Of course, the loss for Democrats might look different than it has for Republicans, at least for a while. Endless conspiracy theories and their own extremist populist tactics have turned the GOP into a joke. This has made the Democratic Party a Big Tent, a factor that only serves to increase the risk for enemy factions to develop from within.

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So Colorado Democrats, I again put the onus back on you — and especially on whoever will serve as the incoming Chair. We must create a party culture that invites healthy disagreement on issues, not fear within our ranks. Politics is ultimately about amassing healthy power to achieve goals that serve society, and I deeply care about how the party operates. Not because I’m a party loyalist — clearly I am not — but because I believe that right now a strong Democratic Party represents our best chance at passing the best laws for society. Don’t you?

So why jeopardize our momentum with toxic populist tactics that are likely to do us a disservice in the long run, when we can create a party culture of kindness, teamwork and inquiry instead? It’s not about tolerating sexism or racism. It’s about managing issues within the party more effectively so we are as strong as possible. As the former First Lady Michelle Obama always says, “When they go low, we go high.”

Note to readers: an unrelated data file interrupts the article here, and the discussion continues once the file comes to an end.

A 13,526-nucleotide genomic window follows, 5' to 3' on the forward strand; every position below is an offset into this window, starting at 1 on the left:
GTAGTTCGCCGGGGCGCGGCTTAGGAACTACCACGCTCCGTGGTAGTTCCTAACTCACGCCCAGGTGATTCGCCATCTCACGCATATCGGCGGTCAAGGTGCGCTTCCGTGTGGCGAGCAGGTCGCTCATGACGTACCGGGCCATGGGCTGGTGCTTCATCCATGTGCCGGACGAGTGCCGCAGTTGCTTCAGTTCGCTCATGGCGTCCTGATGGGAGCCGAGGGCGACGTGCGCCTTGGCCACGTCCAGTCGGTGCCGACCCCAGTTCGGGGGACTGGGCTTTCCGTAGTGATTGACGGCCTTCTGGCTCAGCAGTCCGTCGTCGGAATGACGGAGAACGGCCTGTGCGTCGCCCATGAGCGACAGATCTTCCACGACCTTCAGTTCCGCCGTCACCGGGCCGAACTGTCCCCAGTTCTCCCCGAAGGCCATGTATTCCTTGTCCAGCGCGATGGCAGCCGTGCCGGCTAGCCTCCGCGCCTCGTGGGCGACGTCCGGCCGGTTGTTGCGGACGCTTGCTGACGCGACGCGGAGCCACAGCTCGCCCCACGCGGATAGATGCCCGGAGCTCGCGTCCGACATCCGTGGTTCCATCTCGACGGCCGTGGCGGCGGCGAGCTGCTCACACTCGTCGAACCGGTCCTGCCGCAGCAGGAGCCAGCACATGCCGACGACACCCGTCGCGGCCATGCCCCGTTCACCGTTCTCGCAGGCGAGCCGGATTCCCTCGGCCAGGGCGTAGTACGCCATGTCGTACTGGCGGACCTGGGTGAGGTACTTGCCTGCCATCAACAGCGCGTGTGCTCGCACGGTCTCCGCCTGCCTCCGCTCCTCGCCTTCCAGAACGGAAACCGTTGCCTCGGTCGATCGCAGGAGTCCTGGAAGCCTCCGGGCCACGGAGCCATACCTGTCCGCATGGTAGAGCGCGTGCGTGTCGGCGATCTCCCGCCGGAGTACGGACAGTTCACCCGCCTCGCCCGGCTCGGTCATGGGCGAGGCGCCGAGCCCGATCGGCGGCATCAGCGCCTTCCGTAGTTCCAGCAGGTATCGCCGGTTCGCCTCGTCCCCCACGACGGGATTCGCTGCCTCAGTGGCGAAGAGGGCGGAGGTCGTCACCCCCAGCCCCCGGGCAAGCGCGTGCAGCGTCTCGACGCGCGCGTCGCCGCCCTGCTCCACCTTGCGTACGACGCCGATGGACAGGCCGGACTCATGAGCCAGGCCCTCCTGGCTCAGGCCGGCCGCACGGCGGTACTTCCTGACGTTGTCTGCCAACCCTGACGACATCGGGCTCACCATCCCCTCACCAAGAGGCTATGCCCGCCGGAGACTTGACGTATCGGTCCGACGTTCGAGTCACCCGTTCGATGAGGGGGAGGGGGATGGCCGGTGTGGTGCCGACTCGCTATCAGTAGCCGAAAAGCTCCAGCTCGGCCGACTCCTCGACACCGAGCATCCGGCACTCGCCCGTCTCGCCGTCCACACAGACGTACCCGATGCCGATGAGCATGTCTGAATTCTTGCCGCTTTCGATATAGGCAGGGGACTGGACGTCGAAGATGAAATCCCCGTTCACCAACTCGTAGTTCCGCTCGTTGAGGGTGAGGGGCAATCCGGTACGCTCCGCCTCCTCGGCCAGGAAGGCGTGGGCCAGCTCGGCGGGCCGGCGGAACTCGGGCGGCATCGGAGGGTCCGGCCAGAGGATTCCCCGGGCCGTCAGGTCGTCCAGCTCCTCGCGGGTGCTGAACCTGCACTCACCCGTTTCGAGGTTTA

Let’s aim higher together.

Trish Zornio is a scientist, lecturer and writer who has worked at some of the nation’s top universities and hospitals. She’s an avid rock climber and was a 2020 candidate for the U.S. Senate in Colorado. Trish can be found on Twitter @trish_zornio

Trish Zornio

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Trish Zornio

Trish Zornio is a scientist, lecturer and writer who has worked at some of the nation’s top universities and hospitals. She’s an avid rock climber and was a 2020 candidate for the U.S. Senate in Colorado. Trish can be found on Twitter @trish_zornio